Monster Hunter World: The Board Game launched on Kickstarter today and will easily pass $2M by the end of the day. The question is: can Steamforged Games pull it off?
What's Monster Hunter?
Monster Hunter is a popular video game franchise in which players band together to embark on quests to fight giant monsters. Starting with shabby gears and abilities, players must figure out various monsters' weakpoints and slay them to obtain valuable loot and upgrade their equipment for future quests.
Monster Hunter appeals to the type of gamers who enjoy grindy, challenging games involving lots of failures (see Dark Souls, and Hades, my recent favorite). It's not just about the satisfaction of upgrading your character, but the process of adapting and finding solutions to tough problems that makes these games highly gratifying.
Can Steamforged Games Pull It Off?
Board games based on popular IP's are a double-edged sword. While the brand name alone takes care of most of the marketing and word of mouth, the wall of expectation is much higher and you're unlikely to surpass them.
Challenge #1: Video Game to Board Game Adaptation
The designer previously mentioned that the biggest problem to tackle was to contain an openworld video game into a digestible tabletop experience. You don't want to mimic the video game shot for shot and make it overly complicated, but you also want to retain the general feeling of adventure, monumental tactical battles, and satisfaction of building up your character.
Problem #2: Rough Track Record
Steamforged Games (SFG) is fighting an uphill battle. With a rough track record involving shipping delays and other problems surrounding their previous titles such as Horizon Zero Dawn: The Board Game and Dark Souls: The Board Game, SFG needs to up their game to have a shot at gaining back trust from the board game community. While the campaign is going strong, it's likely that many of the backers are approaching this with caution.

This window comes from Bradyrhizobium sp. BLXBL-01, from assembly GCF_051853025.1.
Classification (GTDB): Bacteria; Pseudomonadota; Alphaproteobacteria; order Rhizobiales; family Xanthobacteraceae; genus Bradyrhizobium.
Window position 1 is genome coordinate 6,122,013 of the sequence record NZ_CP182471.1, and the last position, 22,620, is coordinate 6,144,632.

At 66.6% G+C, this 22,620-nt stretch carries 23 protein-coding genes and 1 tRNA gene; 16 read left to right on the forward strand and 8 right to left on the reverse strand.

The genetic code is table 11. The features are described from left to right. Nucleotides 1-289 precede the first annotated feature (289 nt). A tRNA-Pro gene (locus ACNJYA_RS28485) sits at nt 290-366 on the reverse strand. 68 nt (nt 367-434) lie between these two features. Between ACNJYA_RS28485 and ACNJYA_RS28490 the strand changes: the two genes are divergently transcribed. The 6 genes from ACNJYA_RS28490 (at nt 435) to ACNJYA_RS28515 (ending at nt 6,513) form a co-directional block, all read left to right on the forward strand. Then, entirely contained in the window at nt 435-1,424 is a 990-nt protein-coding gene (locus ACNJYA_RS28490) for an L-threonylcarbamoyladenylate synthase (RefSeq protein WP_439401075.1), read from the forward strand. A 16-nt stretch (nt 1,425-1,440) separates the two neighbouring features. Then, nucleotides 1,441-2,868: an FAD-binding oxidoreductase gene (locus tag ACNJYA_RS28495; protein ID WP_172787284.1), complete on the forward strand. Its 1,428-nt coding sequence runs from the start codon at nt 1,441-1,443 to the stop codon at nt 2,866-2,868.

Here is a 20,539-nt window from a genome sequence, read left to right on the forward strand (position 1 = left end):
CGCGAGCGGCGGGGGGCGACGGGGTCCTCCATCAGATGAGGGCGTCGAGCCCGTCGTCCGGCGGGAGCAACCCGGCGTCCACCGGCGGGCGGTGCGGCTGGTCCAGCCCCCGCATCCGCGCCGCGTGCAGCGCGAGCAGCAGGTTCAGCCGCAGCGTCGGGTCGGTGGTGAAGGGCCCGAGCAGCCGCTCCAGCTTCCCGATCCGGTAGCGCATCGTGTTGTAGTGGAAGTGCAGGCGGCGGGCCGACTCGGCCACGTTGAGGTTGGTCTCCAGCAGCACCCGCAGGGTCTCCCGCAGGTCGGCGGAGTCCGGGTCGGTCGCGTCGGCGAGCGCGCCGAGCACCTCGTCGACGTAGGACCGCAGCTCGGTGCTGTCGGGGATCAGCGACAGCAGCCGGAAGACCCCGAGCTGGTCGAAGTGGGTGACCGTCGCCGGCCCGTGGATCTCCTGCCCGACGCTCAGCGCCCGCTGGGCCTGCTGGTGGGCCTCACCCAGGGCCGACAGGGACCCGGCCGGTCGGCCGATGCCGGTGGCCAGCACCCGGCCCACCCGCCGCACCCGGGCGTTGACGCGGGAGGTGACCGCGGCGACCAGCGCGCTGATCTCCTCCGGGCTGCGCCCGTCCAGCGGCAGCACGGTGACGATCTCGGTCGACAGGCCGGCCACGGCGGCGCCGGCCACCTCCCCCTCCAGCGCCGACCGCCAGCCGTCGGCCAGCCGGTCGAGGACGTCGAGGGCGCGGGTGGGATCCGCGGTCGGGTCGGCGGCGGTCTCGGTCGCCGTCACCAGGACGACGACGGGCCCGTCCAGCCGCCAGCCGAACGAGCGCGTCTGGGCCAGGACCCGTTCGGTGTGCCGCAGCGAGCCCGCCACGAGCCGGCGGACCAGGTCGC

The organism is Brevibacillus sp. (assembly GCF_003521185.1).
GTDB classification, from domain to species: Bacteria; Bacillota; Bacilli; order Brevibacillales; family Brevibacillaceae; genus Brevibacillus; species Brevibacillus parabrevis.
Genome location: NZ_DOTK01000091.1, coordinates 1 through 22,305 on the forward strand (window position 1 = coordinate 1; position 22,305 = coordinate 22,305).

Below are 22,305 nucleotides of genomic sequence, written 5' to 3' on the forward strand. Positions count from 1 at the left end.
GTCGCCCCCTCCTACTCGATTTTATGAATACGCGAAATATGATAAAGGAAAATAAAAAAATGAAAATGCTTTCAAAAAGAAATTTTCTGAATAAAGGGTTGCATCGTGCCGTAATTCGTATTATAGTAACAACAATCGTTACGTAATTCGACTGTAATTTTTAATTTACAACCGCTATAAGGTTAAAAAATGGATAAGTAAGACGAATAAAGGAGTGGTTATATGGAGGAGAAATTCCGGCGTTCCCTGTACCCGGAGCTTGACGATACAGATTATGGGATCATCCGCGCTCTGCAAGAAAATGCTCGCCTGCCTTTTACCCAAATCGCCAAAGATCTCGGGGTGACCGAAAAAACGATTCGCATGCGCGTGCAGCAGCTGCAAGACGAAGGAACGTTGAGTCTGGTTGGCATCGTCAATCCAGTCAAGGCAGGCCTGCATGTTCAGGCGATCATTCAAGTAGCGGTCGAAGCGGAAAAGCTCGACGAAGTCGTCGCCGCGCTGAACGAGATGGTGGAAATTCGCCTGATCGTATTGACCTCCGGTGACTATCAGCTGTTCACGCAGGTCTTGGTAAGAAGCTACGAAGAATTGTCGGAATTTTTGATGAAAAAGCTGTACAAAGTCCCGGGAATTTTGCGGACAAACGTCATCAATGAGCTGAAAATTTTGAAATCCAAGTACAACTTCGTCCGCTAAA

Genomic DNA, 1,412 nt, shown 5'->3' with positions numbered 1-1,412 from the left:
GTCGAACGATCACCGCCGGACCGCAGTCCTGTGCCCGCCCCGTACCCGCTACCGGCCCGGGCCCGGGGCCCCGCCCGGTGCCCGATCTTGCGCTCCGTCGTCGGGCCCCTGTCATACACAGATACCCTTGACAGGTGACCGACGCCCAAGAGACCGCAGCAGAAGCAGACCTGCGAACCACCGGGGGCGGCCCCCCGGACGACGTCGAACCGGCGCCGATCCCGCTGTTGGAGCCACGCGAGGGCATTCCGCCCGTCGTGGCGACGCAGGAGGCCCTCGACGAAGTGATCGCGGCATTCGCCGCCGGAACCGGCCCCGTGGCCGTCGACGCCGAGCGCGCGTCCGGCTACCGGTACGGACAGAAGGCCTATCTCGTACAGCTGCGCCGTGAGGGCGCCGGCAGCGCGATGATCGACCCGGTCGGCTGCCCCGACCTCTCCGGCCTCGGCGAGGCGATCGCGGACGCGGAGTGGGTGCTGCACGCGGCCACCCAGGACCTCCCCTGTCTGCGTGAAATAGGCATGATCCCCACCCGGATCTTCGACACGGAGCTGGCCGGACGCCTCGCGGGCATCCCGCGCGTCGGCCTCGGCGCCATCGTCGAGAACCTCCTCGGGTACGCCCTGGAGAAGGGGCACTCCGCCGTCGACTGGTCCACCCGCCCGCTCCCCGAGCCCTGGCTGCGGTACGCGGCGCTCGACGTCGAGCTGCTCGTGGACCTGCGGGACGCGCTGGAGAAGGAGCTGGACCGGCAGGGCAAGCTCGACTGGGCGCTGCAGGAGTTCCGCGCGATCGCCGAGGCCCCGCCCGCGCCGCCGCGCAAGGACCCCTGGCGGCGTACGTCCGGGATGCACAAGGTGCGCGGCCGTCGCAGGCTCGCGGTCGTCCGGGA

Thoughts From A Kickstarter Pro
Alex from BoardGameCo is one of the most respected figures in the board game industry when it comes to analyzing the "worth" of Kickstarter campaigns.
Here, Alex shares about how he was glad to see that it's not an overly complicated game that's trying too hard to replicate the video game. And while it's been a fun experience for him, he also wishes there was more to immerse you into the game's universe.
What do you think? Are you interested in backing this game on Kickstarter? Can you think of examples of games that succeeded in replicating the feel of its video game counterpart?